In 2020, LAST introduced the TARVO, claiming it was the lightest enduro bike in the world. Today, it announces the TARVO V2, which offers more travel, a redesigned rear triangle, updated carbon layups, and still claims to be the lightest enduro bike available. The LAST TARVO V2 is handmade in Germany and is a limited-edition bike with only 100 frames slated for production per year.
The TARVO V2 is a clean-looking machine with some unique touches and a lot of potential versatility. Many riders will notice the lack of a traditional pivot in the rear end, which has been replaced by a flex pivot. What your eyes won’t see is the modular frame design; by swapping the rocker arm, the TARVO V2 can run 29-inch or mixed wheels, but also morph itself to match three other bikes in LAST’s lineup. On top of that TARVO V2 build kits are widely customizable, right down to the paint job.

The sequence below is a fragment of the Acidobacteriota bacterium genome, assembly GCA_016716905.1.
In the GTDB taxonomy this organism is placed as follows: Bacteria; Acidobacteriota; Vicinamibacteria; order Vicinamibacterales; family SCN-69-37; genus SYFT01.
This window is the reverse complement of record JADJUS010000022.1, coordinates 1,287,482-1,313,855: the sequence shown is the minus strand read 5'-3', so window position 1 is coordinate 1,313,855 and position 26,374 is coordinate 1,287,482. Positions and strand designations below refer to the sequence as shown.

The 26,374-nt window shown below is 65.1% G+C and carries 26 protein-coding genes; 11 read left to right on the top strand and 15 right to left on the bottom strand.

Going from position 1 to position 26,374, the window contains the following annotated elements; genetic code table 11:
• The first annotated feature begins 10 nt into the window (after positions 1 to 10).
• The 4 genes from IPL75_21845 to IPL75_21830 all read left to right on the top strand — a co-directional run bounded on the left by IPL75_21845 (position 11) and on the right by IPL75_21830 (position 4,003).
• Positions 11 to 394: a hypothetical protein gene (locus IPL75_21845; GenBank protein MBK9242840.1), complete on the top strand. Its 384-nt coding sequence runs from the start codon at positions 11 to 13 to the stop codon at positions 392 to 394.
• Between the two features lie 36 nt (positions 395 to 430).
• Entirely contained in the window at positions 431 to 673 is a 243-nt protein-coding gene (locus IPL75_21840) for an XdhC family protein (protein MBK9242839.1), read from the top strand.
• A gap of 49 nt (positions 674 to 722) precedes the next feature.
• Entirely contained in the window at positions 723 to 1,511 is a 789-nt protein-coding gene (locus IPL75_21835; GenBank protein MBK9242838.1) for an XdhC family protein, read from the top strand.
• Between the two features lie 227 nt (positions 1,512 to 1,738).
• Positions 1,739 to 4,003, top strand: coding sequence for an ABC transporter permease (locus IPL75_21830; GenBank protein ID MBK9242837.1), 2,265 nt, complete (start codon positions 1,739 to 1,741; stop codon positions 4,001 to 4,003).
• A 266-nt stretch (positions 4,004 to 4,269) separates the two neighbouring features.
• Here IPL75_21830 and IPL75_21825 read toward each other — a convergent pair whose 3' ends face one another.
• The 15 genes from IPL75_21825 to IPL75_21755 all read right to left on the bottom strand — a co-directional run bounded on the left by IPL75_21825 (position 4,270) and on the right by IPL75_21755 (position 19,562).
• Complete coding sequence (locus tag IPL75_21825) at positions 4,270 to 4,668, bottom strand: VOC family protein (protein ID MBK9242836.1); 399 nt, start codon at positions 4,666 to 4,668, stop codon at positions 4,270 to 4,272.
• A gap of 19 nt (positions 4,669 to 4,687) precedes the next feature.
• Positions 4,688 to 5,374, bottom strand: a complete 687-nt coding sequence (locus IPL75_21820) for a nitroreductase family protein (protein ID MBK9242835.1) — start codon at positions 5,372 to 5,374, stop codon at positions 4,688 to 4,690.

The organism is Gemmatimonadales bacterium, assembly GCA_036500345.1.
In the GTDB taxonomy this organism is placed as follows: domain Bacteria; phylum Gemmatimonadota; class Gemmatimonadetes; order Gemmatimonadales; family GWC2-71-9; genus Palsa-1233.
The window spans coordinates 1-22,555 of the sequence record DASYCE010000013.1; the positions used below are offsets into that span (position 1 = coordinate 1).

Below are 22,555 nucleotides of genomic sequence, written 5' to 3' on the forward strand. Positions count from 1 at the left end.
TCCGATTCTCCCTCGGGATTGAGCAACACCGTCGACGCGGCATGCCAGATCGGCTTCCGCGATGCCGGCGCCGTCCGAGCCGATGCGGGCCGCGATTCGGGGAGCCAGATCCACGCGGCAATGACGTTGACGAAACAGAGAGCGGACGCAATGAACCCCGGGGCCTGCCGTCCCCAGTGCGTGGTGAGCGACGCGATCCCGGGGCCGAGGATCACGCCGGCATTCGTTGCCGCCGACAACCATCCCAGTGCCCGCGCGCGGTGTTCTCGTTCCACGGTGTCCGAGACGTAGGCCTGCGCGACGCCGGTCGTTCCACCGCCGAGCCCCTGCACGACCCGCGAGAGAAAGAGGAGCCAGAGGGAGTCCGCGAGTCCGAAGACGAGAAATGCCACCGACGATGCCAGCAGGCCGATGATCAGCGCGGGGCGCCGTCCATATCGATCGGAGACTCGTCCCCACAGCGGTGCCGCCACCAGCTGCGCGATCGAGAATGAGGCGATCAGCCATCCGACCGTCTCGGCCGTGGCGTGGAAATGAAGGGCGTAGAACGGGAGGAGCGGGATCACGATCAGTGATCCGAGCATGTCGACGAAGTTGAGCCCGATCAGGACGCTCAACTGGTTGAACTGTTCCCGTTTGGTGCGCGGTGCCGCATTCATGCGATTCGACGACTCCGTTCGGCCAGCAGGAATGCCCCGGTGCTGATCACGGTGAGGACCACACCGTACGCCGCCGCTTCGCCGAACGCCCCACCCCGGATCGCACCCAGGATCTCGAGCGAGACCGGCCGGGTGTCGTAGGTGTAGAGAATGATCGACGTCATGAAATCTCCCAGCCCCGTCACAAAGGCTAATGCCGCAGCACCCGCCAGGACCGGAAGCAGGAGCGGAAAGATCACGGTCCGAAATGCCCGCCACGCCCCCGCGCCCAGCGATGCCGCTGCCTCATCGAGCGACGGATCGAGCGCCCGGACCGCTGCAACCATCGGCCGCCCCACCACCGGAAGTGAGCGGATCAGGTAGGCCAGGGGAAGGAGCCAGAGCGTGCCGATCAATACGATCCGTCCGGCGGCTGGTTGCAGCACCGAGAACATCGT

LAST TARVO V2 Frame Details
The new TARVO V2 offers 160 mm of rear travel with 29-inch wheels or 170 mm with a 27.5-inch rear wheel. The updated frame can now run up to 180mm forks (170 mm or 180 mm is recommended). The frame accepts Trunnion-mounted 205x65mm rear shocks, and they’re compatible with RockShox, Fox, EXT, and Intend shocks. Other rear shocks may work but must be checked for frame clearance. Of course, the most interesting thing about the TARVO V2’s suspension is the flex pivot in the rear triangle … more on that below.
The TARVO V2 boasts a super-light carbon frame: Weights start at 2.1 kg (4.62 pounds) for 165 and 175 sizes, and only go up to 2.3 kg for the largest 195 size. LAST says complete bike weights start at 12.4 kg (27.3 pounds).